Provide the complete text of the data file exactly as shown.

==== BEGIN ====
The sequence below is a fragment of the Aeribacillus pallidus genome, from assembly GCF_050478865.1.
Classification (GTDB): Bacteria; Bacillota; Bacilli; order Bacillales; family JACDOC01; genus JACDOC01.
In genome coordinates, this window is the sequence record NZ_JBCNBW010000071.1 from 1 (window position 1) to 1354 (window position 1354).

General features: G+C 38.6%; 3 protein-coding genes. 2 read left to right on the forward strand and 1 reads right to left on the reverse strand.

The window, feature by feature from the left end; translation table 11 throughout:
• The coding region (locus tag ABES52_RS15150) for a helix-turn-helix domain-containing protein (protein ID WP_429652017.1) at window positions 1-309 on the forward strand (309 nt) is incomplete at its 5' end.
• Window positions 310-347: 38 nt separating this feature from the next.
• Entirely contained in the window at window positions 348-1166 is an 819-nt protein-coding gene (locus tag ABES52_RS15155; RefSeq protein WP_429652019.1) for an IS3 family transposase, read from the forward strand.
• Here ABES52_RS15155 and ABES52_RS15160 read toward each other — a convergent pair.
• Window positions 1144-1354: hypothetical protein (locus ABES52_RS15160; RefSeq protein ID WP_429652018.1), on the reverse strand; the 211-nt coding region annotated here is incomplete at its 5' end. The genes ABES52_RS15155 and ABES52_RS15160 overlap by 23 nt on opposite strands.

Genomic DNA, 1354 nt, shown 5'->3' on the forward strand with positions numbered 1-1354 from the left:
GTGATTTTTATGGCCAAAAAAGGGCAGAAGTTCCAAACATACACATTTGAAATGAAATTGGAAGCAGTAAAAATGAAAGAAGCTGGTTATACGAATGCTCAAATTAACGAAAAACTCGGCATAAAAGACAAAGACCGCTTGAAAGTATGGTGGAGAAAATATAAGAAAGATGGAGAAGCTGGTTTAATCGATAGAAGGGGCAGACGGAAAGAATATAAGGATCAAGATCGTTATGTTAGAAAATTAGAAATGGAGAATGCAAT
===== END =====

The sequence below is a fragment of the Aeribacillus pallidus genome, from assembly GCF_050478865.1.
Classification (GTDB): Bacteria; Bacillota; Bacilli; order Bacillales; family JACDOC01; genus JACDOC01.
In genome coordinates, this window is the sequence record NZ_JBCNBW010000071.1 from 1 (window position 1) to 1354 (window position 1354).

General features: G+C 38.6%; 3 protein-coding genes. 2 read left to right on the forward strand and 1 reads right to left on the reverse strand.

The window, feature by feature from the left end; translation table 11 throughout:
• The coding region (locus tag ABES52_RS15150) for a helix-turn-helix domain-containing protein (protein ID WP_429652017.1) at window positions 1-309 on the forward strand (309 nt) is incomplete at its 5' end.
• Window positions 310-347: 38 nt separating this feature from the next.
• Entirely contained in the window at window positions 348-1166 is an 819-nt protein-coding gene (locus tag ABES52_RS15155; RefSeq protein WP_429652019.1) for an IS3 family transposase, read from the forward strand.
• Here ABES52_RS15155 and ABES52_RS15160 read toward each other — a convergent pair.
• Window positions 1144-1354: hypothetical protein (locus ABES52_RS15160; RefSeq protein ID WP_429652018.1), on the reverse strand; the 211-nt coding region annotated here is incomplete at its 5' end. The genes ABES52_RS15155 and ABES52_RS15160 overlap by 23 nt on opposite strands.

Genomic DNA, 1354 nt, shown 5'->3' on the forward strand with positions numbered 1-1354 from the left:
GTGATTTTTATGGCCAAAAAAGGGCAGAAGTTCCAAACATACACATTTGAAATGAAATTGGAAGCAGTAAAAATGAAAGAAGCTGGTTATACGAATGCTCAAATTAACGAAAAACTCGGCATAAAAGACAAAGACCGCTTGAAAGTATGGTGGAGAAAATATAAGAAAGATGGAGAAGCTGGTTTAATCGATAGAAGGGGCAGACGGAAAGAATATAAGGATCAAGATCGTTATGTTAGAAAATTAGAAATGGAGAATGCAAT